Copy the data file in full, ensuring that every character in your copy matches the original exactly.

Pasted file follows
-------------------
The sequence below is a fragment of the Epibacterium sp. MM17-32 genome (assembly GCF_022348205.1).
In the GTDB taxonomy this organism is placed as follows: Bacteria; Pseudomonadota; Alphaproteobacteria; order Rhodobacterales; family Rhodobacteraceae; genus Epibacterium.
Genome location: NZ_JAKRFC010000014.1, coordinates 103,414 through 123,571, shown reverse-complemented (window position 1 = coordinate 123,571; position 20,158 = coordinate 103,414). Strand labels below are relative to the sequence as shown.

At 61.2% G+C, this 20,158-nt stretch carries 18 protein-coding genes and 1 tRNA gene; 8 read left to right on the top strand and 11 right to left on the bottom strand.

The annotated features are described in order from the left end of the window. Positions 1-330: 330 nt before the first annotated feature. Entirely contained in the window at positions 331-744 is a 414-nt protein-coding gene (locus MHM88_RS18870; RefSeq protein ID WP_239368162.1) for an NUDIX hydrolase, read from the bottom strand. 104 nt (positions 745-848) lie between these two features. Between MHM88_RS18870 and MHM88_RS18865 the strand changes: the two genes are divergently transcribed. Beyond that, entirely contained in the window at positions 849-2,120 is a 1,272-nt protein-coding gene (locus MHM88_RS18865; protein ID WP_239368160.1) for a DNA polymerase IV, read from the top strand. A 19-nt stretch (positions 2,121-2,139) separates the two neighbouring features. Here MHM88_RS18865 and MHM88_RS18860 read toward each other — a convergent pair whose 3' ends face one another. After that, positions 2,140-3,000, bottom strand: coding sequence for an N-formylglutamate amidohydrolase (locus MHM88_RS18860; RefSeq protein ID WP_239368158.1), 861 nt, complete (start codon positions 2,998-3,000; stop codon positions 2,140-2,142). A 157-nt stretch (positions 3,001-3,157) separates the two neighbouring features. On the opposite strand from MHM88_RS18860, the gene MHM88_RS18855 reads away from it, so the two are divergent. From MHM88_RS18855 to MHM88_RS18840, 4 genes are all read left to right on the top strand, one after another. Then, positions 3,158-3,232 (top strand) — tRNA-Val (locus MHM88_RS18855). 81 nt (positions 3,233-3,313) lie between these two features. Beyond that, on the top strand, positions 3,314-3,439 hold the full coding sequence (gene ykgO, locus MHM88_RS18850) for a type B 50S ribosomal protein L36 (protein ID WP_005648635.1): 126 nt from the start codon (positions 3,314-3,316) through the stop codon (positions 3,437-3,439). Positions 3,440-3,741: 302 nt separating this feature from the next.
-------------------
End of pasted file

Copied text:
The sequence below is a fragment of the Epibacterium sp. MM17-32 genome (assembly GCF_022348205.1).
In the GTDB taxonomy this organism is placed as follows: Bacteria; Pseudomonadota; Alphaproteobacteria; order Rhodobacterales; family Rhodobacteraceae; genus Epibacterium.
Genome location: NZ_JAKRFC010000014.1, coordinates 103,414 through 123,571, shown reverse-complemented (window position 1 = coordinate 123,571; position 20,158 = coordinate 103,414). Strand labels below are relative to the sequence as shown.

At 61.2% G+C, this 20,158-nt stretch carries 18 protein-coding genes and 1 tRNA gene; 8 read left to right on the top strand and 11 right to left on the bottom strand.

The annotated features are described in order from the left end of the window. Positions 1-330: 330 nt before the first annotated feature. Entirely contained in the window at positions 331-744 is a 414-nt protein-coding gene (locus MHM88_RS18870; RefSeq protein ID WP_239368162.1) for an NUDIX hydrolase, read from the bottom strand. 104 nt (positions 745-848) lie between these two features. Between MHM88_RS18870 and MHM88_RS18865 the strand changes: the two genes are divergently transcribed. Beyond that, entirely contained in the window at positions 849-2,120 is a 1,272-nt protein-coding gene (locus MHM88_RS18865; protein ID WP_239368160.1) for a DNA polymerase IV, read from the top strand. A 19-nt stretch (positions 2,121-2,139) separates the two neighbouring features. Here MHM88_RS18865 and MHM88_RS18860 read toward each other — a convergent pair whose 3' ends face one another. After that, positions 2,140-3,000, bottom strand: coding sequence for an N-formylglutamate amidohydrolase (locus MHM88_RS18860; RefSeq protein ID WP_239368158.1), 861 nt, complete (start codon positions 2,998-3,000; stop codon positions 2,140-2,142). A 157-nt stretch (positions 3,001-3,157) separates the two neighbouring features. On the opposite strand from MHM88_RS18860, the gene MHM88_RS18855 reads away from it, so the two are divergent. From MHM88_RS18855 to MHM88_RS18840, 4 genes are all read left to right on the top strand, one after another. Then, positions 3,158-3,232 (top strand) — tRNA-Val (locus MHM88_RS18855). 81 nt (positions 3,233-3,313) lie between these two features. Beyond that, on the top strand, positions 3,314-3,439 hold the full coding sequence (gene ykgO, locus MHM88_RS18850) for a type B 50S ribosomal protein L36 (protein ID WP_005648635.1): 126 nt from the start codon (positions 3,314-3,316) through the stop codon (positions 3,437-3,439). Positions 3,440-3,741: 302 nt separating this feature from the next.